Drake may have been a disturbed individual, but his story is also very relatable. Who hasn’t wanted to swallow whole the stories we love? Who hasn’t tried to cure isolation with triumphant acts of self-destruction? It was the Holy Spirit who told him to digest the book and preach its contents after all. He wanted a way back into the fellowship. But as Samatar shows us, Drake’s story is more than a historical curiosity. It highlights the primacy of books and martyrdom to Mennonite identity. “What is any group identity but a story a whole community has swallowed,” Samatar asks.
Epp Jr. also ate books. As Samatar details, his prophecies were inspired by the German dystopian novel Das Heimweh by Johann Heinrich Jung-Stilling. Epp Jr. believed the book was a revelation. He lifted key ideas from the novel, including the site of Christ’s second coming. He consumed its message, digested it, spat it back out as prophecy. As Epp Jr. preached, he discovered not only prophecies but also himself. The more he tells his stories, the more he comes to sense his own identity. His story becomes not only his home but his self.
Epp Jr.’s stories, like those of Drake and other Mennonite martyrs, have likewise formed Samatar’s identity. “I don’t know what it’s like not to grow up with these stories,” she confesses. Of particular significance are the stories in Martyrs Mirror (1660), which recount the experiences of various Christian martyrs. So central are these stories of martyrdom to Mennonite identity that everyone on the heritage tour can recall them from memory. So central are the narratives of suffering and persecution to their group identity, that other narratives get obscured.
From the archives to her experiences on the heritage tour, Samatar encounters a similar theme in many Mennonite stories. White missionaries are portrayed as benevolent givers while the locals are seen as the beneficiaries. This skewed power dynamic upholds an insidious racist hierarchy that pervades Mennonite literature. “The notion of white generosity to a dark and undeveloped world not only affects us abroad, it affects us at home,” Samatar warns. “It’s often been indicated to me by one side of the family, represented by friends, relatives, teachers, or fellow churchgoers, that the other side of my family, represented by my father, is extremely fortunate to have found the Mennonites.” For Samatar, the toxic effects of white saviorism are necessarily personal.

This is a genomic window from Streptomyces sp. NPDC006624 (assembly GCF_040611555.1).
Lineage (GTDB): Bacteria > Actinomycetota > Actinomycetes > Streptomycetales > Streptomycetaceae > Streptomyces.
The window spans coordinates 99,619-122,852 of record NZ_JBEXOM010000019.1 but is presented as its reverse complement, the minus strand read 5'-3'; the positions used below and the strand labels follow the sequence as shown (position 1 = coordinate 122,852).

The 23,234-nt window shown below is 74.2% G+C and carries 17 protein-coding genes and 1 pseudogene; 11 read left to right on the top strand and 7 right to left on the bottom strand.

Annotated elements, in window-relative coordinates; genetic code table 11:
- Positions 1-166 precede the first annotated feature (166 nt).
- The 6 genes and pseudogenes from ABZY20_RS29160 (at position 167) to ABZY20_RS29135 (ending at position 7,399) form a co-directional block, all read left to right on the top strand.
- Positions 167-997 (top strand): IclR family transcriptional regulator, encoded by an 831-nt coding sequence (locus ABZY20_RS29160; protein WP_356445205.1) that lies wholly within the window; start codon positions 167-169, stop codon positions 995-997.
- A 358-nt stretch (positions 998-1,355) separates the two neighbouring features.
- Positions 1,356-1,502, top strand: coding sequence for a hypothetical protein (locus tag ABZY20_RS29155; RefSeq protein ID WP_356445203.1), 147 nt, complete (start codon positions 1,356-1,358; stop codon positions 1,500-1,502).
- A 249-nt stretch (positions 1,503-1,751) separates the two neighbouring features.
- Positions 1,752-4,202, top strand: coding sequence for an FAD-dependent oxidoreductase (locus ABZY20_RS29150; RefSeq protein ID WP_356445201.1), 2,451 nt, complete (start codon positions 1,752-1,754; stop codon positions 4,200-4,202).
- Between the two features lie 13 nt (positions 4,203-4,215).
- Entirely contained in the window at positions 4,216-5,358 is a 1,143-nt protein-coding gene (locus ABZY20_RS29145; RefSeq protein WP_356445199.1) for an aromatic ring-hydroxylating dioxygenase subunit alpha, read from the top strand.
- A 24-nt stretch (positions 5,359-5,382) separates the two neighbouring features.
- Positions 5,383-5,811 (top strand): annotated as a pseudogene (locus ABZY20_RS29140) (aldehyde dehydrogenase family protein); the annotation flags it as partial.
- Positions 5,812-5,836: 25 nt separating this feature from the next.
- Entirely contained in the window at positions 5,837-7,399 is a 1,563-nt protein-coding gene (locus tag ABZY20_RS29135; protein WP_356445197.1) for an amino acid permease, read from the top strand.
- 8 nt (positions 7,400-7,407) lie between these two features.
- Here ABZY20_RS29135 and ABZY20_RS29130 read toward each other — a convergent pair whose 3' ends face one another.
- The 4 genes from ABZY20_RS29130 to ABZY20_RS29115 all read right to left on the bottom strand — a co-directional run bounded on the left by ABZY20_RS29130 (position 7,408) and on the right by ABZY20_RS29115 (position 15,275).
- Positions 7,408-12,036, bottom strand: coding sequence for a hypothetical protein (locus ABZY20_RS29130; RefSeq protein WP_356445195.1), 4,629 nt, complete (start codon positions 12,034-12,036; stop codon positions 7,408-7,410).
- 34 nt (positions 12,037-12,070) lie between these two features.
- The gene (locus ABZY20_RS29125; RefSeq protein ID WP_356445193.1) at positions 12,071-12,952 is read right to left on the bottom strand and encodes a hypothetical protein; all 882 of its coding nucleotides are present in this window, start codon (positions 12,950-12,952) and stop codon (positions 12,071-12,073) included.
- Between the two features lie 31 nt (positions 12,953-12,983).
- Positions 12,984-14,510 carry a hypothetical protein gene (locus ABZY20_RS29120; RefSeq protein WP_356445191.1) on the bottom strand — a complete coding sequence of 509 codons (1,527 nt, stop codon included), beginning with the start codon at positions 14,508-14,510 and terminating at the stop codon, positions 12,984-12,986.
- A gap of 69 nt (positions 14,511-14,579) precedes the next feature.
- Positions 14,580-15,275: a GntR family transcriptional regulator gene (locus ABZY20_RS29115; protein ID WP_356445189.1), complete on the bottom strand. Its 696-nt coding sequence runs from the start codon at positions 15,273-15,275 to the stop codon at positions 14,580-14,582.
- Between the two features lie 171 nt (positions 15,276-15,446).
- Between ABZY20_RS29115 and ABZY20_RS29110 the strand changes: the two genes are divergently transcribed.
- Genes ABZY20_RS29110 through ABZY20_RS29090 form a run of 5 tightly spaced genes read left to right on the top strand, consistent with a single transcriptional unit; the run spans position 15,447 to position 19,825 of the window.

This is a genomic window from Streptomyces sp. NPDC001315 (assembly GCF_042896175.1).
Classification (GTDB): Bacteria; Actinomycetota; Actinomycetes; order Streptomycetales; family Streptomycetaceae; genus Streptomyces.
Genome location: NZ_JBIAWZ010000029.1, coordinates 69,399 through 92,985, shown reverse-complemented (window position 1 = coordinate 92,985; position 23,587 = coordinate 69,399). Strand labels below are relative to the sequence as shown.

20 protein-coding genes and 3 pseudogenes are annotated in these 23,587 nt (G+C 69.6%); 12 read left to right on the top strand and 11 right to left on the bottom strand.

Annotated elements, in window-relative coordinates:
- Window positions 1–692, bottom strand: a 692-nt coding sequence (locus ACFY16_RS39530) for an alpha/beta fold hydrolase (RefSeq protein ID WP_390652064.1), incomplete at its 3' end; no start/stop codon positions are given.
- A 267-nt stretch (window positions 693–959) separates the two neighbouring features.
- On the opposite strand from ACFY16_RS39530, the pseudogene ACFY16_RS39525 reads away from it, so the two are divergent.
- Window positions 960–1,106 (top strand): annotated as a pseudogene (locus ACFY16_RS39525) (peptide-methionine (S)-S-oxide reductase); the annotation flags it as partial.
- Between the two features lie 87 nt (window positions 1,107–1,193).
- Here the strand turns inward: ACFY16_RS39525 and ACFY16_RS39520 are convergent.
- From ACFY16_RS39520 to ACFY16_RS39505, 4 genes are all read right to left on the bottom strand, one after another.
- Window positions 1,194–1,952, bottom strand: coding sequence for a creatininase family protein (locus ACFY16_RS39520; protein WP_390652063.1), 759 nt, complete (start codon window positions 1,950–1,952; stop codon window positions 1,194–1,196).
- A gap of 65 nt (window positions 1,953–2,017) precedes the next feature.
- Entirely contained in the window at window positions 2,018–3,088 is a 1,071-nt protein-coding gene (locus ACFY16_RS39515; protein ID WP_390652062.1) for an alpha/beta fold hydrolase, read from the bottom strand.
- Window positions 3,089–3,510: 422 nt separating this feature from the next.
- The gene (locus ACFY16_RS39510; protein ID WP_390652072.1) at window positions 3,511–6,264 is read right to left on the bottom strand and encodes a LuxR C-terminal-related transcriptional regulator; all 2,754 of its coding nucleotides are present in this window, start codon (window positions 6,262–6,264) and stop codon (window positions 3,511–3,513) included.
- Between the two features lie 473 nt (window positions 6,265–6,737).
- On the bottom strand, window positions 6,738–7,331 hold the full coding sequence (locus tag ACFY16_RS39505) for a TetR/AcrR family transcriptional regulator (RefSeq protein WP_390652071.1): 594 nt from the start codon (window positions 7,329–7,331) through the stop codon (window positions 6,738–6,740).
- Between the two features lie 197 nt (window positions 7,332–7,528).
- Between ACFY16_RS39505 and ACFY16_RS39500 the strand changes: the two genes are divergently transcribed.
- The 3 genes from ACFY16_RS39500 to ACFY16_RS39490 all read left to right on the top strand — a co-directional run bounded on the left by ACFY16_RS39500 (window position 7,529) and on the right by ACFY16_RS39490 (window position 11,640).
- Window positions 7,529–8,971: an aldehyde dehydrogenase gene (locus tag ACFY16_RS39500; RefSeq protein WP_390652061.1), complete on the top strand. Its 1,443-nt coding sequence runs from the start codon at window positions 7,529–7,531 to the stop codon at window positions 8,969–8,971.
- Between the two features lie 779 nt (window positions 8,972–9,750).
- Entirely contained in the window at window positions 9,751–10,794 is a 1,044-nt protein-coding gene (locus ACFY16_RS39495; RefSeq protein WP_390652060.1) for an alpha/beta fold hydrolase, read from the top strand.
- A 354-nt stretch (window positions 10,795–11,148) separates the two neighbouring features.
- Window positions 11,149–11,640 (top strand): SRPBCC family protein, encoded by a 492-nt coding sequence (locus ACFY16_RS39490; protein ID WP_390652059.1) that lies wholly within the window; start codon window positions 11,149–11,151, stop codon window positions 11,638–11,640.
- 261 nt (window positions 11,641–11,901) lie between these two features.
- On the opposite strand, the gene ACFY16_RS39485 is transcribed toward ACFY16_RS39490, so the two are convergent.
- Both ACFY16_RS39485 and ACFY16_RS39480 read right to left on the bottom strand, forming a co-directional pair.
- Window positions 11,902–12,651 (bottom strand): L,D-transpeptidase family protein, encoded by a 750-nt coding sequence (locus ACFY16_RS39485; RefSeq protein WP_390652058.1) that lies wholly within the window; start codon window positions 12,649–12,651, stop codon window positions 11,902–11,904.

Throughout The White Mosque, Samatar charts a direct connection between the Mennonite’s service narrative and the Mennonite Wall. The latter is a phrase coined by young students of color at Samatar’s high school to describe how Mennonites of color are shut out by an exclusive, white group identity. Most Mennonites now live outside of North America and Europe. Yet official Mennonite histories often contain mostly European names and white faces. Samatar needs a different history. So, she starts writing.
She writes all the time. The desire for more Mennonite literature possesses her. “I don’t want to leave anything out,” she tells us. “I will write a swollen book.” Samatar writes about the selfies she snaps, the satellite dishes glinting in the morning sun, plastic bags in the wind. Her commitment to maximalism has both aesthetic and political stakes. “I’m terrified of monoculture,” she writes. “Mixed people are likely to shrink from the idea of ethnic or cultural homogeneity, because if the world gets carved up into neat, monolithic boxes, where are we supposed to go?” On every page, The White Mosque resists the temptation to tidy up Mennonite history. Instead, Samatar makes space for the complexity of human experience and identity. She chips away at the Mennonite Wall one story at a time.
I finished The White Mosque weeks ago, but I keep it stacked on my nightstand. I return to it whenever I’m stuck in my own writing practice: The book is a stylistic feat. Every sentence sings, and its structure is as unpredictable as its premises. But I also return to it whenever I feel isolated, when I’m desperate for connection, when my need for different stories about religious devotion and the missionary impulse peaks. At dinner the other night, a fellow writer friend told me that there are more people who write books than there are people who want to read them, as if this were a bad thing. I desire more books about my own family’s religious legacy. I want to read piles of memoirs that tell the story of the Children of God, the religious cult to which my family belonged. This group operates today under the name The Family. I have read every book in print about them, and I want more. Many of us do.
The White Mosque is not only a masterful excavation of religious and familial identity, it is also a powerful cure for literary nihilism. Samatar celebrates storytelling on every page. The White Mosque joyfully reminds us that there are always more stories to tell, more curiosity to feed, more listeners to captivate. As Samatar shows, it’s our collective stories, told slant with desire, over and over, that bind us. Anyone can tell a different story. Maybe you can too.
Elizabeth Hall is the author of the book I Have Devoted My Life to the Clitoris, a Lambda Literary Award Finalist in nonfiction. Her essays have appeared in Bitch, Black Warrior Review, Bon Appétit, The Iowa Review, Electric Literature, and elsewhere.